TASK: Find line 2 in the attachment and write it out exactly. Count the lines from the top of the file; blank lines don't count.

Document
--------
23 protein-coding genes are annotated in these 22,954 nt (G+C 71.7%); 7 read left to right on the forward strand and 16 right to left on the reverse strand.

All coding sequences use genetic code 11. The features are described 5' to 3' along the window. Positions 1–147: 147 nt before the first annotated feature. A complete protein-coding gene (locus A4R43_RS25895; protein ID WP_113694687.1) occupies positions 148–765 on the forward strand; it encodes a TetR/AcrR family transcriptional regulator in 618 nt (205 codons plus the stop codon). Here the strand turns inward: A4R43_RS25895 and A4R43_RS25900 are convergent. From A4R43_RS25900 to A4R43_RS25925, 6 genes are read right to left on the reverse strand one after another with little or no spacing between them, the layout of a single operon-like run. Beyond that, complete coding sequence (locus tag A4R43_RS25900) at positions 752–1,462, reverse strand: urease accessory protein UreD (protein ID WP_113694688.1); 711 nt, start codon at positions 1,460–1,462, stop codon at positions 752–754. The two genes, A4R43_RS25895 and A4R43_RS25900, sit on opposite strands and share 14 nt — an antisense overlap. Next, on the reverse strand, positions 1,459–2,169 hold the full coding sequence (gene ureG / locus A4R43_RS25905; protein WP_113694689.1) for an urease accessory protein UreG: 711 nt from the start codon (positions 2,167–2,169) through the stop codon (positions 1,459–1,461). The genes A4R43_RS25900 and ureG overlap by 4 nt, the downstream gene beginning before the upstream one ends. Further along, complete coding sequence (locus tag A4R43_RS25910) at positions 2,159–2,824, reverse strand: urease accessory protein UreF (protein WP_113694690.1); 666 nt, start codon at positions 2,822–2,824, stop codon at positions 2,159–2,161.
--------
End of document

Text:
All coding sequences use genetic code 11. The features are described 5' to 3' along the window. Positions 1–147: 147 nt before the first annotated feature. A complete protein-coding gene (locus A4R43_RS25895; protein ID WP_113694687.1) occupies positions 148–765 on the forward strand; it encodes a TetR/AcrR family transcriptional regulator in 618 nt (205 codons plus the stop codon). Here the strand turns inward: A4R43_RS25895 and A4R43_RS25900 are convergent. From A4R43_RS25900 to A4R43_RS25925, 6 genes are read right to left on the reverse strand one after another with little or no spacing between them, the layout of a single operon-like run. Beyond that, complete coding sequence (locus tag A4R43_RS25900) at positions 752–1,462, reverse strand: urease accessory protein UreD (protein ID WP_113694688.1); 711 nt, start codon at positions 1,460–1,462, stop codon at positions 752–754. The two genes, A4R43_RS25895 and A4R43_RS25900, sit on opposite strands and share 14 nt — an antisense overlap. Next, on the reverse strand, positions 1,459–2,169 hold the full coding sequence (gene ureG / locus A4R43_RS25905; protein WP_113694689.1) for an urease accessory protein UreG: 711 nt from the start codon (positions 2,167–2,169) through the stop codon (positions 1,459–1,461). The genes A4R43_RS25900 and ureG overlap by 4 nt, the downstream gene beginning before the upstream one ends. Further along, complete coding sequence (locus tag A4R43_RS25910) at positions 2,159–2,824, reverse strand: urease accessory protein UreF (protein WP_113694690.1); 666 nt, start codon at positions 2,822–2,824, stop codon at positions 2,159–2,161.